Article

Oxytocin in schizophrenia: a review of evidence for its therapeutic effects

University of California, San Diego Medical Center Department of Psychiatry.
Acta Neuropsychiatrica (Impact Factor: 0.64). 06/2012; 24(3):130-146. DOI: 10.1111/j.1601-5215.2011.00634.x
Source: PubMed

ABSTRACT BACKGROUND: The suggestion that the neurohormone oxytocin may have clinical application in the treatment of schizophrenia was first published in 1972. Since then, a considerable body of research on a variety of fronts--including several recent double-blind treatment trials-has buttressed these early reports, providing support for the assertion that the oxytocin system is a promising and novel therapeutic target for this devastating malady. Herein, we review the diverse, convergent lines of evidence supporting the therapeutic potential of oxytocin in psychotic illness. METHODS: We performed a systematic review of preclinical and clinical literature pertaining to oxytocin's role in schizophrenia. RESULTS: Multiple lines of evidence converge to support the antipsychotic potential of oxytocin. These include several animal models of schizophrenia, pharmacological studies examining the impact of antipsychotics on the oxytocin system, human trials in patients examining aspects of the oxytocin system, and several double-blind, placebo-controlled clinical treatment trials. CONCLUSIONS: There exists considerable, convergent evidence that oxytocin has potential as a novel antipsychotic with a unique mechanism of action. Auspiciously, based on the few chronic trials to date, its safety profile and tolerability appear very good. That said, several critical clinical questions await investigation before widespread use is clinically warranted.

0 Bookmarks
 · 
135 Views
  • [Show abstract] [Hide abstract]
    ABSTRACT: The hormones oxytocin and testosterone have been implicated in autism spectrum and schizophrenia-spectrum cognition and disorders, but their roles in mediating these psychological phenotypes remain largely unknown. We genotyped a large set of healthy individuals for loci that represent established genetic indicators of serum testosterone and oxytocin levels, and tested for associations of these genetic indices of hormone levels with self-report measures of autistic and schizotypal cognition. A low genetic index of testosterone, a high genetic index of oxytocin, and/or a low ratio of testosterone to oxytocin indices were positively correlated with high imagination (by the Autism Quotient) and high positive and total schizotypy (by the Schizotypal Personality Questionnaire). The genetic indices for oxytocin, and testosterone relative to oxytocin, also showed significant correlations with a metric of positive schizotypy relative to autism, implicating higher oxytocin and lower testosterone in increased positively-schizotypal traits combined with decreased autism-associated traits. These results link genetic indicators of serum hormone levels with measures of schizotypy and autism among healthy individuals.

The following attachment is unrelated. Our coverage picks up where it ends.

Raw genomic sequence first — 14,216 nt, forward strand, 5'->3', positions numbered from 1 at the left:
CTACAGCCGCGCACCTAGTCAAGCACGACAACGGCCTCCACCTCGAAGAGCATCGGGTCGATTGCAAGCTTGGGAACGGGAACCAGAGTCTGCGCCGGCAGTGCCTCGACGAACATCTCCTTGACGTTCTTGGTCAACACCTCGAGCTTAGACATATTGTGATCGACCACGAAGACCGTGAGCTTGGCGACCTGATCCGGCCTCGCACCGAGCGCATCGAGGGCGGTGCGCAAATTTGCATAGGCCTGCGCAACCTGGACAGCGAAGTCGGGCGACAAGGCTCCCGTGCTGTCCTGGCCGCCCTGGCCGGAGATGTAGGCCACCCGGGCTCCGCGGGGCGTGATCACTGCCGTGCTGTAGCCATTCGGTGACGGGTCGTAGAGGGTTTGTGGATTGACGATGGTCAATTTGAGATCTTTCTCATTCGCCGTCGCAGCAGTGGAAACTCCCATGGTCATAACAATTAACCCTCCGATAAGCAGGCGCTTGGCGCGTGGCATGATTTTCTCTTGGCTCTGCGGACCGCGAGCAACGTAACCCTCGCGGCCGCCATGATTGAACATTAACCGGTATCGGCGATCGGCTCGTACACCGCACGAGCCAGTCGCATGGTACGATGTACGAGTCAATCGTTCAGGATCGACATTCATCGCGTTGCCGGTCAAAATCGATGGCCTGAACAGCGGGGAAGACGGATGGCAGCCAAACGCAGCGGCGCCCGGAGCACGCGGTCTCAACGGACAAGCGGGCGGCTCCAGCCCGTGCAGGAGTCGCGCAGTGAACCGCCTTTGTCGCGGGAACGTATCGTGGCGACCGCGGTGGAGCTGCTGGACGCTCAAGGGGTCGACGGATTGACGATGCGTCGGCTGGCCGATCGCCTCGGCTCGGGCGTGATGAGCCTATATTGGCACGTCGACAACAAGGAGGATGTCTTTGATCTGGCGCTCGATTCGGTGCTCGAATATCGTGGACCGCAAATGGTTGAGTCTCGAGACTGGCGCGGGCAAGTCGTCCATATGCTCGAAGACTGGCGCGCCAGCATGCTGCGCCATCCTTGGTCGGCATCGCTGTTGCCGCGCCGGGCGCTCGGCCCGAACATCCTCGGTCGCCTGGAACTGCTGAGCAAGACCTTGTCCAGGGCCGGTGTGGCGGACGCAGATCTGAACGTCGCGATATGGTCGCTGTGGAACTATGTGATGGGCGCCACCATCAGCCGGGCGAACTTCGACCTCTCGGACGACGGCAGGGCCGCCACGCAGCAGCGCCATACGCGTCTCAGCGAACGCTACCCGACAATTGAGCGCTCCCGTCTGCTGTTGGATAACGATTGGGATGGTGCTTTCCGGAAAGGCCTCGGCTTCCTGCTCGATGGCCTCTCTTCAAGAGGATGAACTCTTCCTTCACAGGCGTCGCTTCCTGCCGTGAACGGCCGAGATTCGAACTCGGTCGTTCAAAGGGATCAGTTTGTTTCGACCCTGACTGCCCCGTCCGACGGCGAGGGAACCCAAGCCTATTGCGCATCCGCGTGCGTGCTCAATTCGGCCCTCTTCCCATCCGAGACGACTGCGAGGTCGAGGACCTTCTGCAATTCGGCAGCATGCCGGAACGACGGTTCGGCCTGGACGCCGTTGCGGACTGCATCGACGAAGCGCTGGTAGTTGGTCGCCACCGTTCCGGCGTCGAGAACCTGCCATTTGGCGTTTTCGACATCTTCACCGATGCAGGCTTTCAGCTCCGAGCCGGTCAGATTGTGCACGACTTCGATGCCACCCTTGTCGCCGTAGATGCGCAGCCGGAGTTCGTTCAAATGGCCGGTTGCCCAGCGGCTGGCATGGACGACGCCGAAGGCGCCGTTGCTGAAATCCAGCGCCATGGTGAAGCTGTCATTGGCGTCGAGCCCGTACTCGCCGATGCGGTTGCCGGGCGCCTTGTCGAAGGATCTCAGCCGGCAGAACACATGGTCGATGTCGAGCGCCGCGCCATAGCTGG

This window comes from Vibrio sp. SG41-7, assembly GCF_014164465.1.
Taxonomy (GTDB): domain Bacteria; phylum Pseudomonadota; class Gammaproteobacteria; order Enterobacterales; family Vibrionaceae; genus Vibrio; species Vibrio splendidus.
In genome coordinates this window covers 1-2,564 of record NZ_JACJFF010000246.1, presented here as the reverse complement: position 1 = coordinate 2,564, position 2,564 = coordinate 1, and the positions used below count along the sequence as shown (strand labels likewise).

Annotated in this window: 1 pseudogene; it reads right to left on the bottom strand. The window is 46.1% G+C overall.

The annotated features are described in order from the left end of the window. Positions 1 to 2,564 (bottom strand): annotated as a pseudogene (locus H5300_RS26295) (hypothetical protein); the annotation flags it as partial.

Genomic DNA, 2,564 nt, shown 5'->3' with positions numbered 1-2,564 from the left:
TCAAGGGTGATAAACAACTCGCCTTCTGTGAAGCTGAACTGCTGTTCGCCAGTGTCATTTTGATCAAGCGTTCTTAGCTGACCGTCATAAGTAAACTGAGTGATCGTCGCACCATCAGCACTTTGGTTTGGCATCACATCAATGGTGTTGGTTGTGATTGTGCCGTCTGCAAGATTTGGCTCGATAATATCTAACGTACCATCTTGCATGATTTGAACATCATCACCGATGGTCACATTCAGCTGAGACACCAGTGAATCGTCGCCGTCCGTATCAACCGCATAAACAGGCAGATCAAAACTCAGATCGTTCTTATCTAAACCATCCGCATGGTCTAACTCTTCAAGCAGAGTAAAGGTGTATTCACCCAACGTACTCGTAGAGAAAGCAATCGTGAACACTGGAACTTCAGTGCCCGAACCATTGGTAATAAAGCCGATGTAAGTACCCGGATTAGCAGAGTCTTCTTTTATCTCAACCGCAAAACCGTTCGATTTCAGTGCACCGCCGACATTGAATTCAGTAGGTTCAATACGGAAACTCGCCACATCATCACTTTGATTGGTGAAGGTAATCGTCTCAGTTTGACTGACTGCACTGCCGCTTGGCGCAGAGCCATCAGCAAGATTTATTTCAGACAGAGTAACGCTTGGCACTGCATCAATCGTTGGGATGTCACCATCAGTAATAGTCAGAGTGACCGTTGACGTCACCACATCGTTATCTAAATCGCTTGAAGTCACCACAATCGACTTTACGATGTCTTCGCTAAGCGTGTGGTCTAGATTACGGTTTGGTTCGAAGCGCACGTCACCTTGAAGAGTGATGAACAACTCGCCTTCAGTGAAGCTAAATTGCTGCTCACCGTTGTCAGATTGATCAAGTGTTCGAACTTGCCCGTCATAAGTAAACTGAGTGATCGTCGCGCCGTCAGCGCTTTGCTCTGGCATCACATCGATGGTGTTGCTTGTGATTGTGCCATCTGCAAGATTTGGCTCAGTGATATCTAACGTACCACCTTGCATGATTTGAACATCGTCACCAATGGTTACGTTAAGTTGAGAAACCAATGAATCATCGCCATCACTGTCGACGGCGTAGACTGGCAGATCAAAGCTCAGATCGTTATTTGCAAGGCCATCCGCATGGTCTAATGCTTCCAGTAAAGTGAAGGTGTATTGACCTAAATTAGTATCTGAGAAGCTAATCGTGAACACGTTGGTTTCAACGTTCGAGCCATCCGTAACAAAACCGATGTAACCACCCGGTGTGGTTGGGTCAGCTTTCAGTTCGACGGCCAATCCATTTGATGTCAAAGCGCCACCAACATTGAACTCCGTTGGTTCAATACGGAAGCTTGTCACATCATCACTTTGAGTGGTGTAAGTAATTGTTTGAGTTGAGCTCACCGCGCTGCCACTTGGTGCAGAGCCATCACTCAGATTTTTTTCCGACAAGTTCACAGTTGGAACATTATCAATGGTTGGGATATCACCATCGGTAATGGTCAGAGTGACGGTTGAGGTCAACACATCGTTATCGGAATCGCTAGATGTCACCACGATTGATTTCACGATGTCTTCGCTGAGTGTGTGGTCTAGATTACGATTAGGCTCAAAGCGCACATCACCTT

Personality and Individual Differences 06/2015; 79. DOI:10.1016/j.paid.2015.01.052 · 1.86 Impact Factor
  • Source
    Psychiatric Times 08/2013;
  • [Show abstract] [Hide abstract]
    ABSTRACT: I describe an integrative social-evolutionary model for the adaptive significance of the human oxytocinergic system. The model is based on a role for this hormone in the generation and maintenance of social familiarity and affiliation across five homologous, functionally similar, and sequentially co-opted contexts: mothers with offspring, female and male mates, kin groups, individuals with reciprocity partners, and individuals within cooperating and competing social groups defined by culture. In each situation, oxytocin motivates, mediates and rewards the cognitive and behavioural processes that underlie the formation and dynamics of a more or less stable social group, and promotes a relationship between two or more individuals. Such relationships may be positive (eliciting neurological reward, reducing anxiety and thus indicating fitness-enhancing effects), or negative (increasing anxiety and distress, and thus motivating attempts to alleviate a problematic, fitness-reducing social situation). I also present evidence that testosterone exhibits opposite effects from oxytocin on diverse aspects of cognition and behaviour, most generally by favouring self-oriented, asocial and antisocial behaviours. I apply this model for effects of oxytocin and testosterone to understanding human psychological disorders centrally involving social behaviour. Reduced oxytocin and higher testosterone levels have been associated with under-developed social cognition, especially in autism. By contrast, some combination of oxytocin increased above normal levels, and lower testosterone, has been reported in a notable number of studies of schizophrenia, bipolar disorder and depression, and, in some cases, higher oxytocin involves maladaptively ‘hyper-developed’ social cognition in these conditions. This pattern of findings suggests that human social cognition and behaviour are structured, in part, by joint and opposing effects of oxytocin and testosterone, and that extremes of such joint effects partially mediate risks and phenotypes of autism and psychotic-affective conditions. These considerations have direct implications for the development of therapies for alleviating disorders of social cognition, and for understanding how such disorders are associated with the evolution of human cognitive-affective architecture.
    Biological Reviews 01/2015; DOI:10.1111/brv.12175 · 10.26 Impact Factor

Full-text (2 Sources)

Download
22 Downloads
Available from
May 26, 2014